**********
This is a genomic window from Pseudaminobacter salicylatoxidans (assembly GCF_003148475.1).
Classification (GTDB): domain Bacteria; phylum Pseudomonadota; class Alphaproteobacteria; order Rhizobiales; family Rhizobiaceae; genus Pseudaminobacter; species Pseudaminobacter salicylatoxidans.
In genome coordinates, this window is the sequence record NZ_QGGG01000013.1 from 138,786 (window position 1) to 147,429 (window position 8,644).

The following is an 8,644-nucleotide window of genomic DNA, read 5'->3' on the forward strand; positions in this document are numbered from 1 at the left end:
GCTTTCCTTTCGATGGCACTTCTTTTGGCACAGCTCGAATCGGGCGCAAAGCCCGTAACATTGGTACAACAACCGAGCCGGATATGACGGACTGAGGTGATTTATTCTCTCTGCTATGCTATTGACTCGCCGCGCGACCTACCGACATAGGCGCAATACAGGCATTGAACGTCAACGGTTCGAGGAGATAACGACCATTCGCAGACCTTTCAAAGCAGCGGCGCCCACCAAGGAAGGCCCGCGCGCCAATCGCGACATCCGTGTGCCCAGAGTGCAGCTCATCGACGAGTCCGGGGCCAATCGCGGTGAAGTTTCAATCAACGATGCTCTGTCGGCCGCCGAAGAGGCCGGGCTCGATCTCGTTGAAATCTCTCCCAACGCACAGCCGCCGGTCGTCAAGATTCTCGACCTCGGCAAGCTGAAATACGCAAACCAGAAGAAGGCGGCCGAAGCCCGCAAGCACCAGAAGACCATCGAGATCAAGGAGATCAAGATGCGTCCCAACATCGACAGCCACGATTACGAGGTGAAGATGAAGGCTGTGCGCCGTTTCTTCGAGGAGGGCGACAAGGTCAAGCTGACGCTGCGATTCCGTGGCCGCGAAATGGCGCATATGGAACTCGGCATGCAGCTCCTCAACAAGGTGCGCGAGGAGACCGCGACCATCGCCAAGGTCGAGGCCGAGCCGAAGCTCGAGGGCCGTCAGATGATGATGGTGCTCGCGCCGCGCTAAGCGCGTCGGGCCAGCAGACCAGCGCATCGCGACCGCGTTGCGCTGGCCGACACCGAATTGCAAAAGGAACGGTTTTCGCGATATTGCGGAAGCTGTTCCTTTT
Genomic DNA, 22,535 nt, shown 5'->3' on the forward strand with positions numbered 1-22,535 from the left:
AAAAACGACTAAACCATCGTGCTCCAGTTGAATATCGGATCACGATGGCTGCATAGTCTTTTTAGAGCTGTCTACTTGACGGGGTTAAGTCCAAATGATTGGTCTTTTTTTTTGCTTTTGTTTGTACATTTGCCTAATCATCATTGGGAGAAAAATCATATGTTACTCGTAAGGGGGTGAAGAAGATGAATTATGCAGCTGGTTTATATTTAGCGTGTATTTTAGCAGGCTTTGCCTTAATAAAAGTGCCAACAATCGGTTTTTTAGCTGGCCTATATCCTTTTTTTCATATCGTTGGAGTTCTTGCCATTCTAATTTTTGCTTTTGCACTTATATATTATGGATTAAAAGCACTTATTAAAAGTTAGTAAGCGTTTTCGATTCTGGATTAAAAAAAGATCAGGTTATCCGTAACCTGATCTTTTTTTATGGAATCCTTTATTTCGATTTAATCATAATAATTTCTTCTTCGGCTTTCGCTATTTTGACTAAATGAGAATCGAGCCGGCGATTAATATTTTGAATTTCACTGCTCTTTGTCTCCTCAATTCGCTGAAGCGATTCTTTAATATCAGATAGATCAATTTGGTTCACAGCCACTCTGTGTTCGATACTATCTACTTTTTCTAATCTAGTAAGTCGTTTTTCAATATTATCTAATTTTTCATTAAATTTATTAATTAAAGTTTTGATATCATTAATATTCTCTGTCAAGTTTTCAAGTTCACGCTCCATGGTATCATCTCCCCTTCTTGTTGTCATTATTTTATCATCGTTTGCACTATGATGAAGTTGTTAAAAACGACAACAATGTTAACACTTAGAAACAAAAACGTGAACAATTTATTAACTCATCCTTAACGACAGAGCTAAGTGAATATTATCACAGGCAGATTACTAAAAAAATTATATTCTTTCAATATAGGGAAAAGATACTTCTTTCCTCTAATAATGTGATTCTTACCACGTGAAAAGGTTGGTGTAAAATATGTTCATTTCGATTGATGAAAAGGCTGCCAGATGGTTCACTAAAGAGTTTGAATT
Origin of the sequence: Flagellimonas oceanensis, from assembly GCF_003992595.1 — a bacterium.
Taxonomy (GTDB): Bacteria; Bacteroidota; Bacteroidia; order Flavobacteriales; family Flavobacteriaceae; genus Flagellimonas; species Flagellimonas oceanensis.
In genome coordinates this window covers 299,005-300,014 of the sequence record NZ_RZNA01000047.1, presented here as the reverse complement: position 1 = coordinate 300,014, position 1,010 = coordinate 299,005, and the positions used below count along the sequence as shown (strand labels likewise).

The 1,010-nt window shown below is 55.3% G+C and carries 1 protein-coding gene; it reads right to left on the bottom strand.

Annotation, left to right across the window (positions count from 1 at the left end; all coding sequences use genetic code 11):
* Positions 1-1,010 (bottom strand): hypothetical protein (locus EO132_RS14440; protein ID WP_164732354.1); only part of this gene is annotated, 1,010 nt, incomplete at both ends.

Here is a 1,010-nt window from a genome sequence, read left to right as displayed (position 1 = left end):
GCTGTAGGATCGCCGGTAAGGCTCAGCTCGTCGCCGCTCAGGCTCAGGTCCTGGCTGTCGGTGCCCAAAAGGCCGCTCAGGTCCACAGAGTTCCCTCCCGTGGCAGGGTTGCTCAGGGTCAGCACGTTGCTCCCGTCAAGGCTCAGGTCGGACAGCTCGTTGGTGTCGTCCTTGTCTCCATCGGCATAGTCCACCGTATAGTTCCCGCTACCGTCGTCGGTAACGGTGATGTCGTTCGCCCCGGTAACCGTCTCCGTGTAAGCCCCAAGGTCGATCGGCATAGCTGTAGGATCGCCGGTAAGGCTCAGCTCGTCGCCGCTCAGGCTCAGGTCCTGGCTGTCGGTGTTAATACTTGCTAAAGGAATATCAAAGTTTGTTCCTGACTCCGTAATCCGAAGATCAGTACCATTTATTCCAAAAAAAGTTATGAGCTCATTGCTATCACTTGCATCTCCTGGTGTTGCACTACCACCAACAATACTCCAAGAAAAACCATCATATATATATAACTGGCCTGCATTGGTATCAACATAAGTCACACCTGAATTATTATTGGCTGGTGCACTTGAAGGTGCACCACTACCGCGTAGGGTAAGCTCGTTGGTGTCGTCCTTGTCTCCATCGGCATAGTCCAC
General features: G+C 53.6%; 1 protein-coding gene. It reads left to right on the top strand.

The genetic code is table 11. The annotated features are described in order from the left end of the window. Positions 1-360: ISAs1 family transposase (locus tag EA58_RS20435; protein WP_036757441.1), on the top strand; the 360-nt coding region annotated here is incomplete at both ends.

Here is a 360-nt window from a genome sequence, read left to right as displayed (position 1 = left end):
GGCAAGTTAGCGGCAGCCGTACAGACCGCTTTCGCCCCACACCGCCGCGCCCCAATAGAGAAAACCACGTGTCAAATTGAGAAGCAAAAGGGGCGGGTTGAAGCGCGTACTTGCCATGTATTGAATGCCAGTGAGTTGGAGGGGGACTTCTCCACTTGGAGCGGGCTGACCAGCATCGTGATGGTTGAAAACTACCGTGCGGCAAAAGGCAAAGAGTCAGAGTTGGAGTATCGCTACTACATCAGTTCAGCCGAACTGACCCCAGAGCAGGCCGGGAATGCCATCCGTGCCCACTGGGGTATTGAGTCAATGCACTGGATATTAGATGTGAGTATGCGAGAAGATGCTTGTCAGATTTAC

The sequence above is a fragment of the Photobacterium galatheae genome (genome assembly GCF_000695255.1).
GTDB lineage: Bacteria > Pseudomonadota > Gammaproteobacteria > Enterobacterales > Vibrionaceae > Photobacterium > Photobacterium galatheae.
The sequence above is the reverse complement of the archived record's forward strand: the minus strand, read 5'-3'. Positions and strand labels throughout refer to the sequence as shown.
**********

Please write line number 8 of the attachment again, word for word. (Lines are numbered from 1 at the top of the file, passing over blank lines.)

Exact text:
Origin of the sequence: Flagellimonas oceanensis, from assembly GCF_003992595.1 — a bacterium.